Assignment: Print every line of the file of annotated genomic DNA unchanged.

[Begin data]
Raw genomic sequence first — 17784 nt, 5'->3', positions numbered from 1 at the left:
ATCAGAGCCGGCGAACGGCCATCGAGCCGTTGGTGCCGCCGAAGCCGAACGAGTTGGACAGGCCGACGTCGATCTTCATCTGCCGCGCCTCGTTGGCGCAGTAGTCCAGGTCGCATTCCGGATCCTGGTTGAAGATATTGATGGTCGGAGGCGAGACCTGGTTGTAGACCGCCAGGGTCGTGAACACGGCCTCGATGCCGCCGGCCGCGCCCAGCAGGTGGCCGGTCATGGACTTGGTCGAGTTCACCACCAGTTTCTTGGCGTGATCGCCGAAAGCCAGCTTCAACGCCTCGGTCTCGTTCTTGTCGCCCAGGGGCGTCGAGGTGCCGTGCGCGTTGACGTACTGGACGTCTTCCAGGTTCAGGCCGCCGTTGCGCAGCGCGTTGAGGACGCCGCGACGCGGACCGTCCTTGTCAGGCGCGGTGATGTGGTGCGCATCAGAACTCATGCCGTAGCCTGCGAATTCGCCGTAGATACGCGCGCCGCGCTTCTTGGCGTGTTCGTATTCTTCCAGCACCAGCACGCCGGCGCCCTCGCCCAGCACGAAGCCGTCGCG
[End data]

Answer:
Raw genomic sequence first — 17784 nt, 5'->3', positions numbered from 1 at the left:
ATCAGAGCCGGCGAACGGCCATCGAGCCGTTGGTGCCGCCGAAGCCGAACGAGTTGGACAGGCCGACGTCGATCTTCATCTGCCGCGCCTCGTTGGCGCAGTAGTCCAGGTCGCATTCCGGATCCTGGTTGAAGATATTGATGGTCGGAGGCGAGACCTGGTTGTAGACCGCCAGGGTCGTGAACACGGCCTCGATGCCGCCGGCCGCGCCCAGCAGGTGGCCGGTCATGGACTTGGTCGAGTTCACCACCAGTTTCTTGGCGTGATCGCCGAAAGCCAGCTTCAACGCCTCGGTCTCGTTCTTGTCGCCCAGGGGCGTCGAGGTGCCGTGCGCGTTGACGTACTGGACGTCTTCCAGGTTCAGGCCGCCGTTGCGCAGCGCGTTGAGGACGCCGCGACGCGGACCGTCCTTGTCAGGCGCGGTGATGTGGTGCGCATCAGAACTCATGCCGTAGCCTGCGAATTCGCCGTAGATACGCGCGCCGCGCTTCTTGGCGTGTTCGTATTCTTCCAGCACCAGCACGCCGGCGCCCTCGCCCAGCACGAAGCCGTCGCG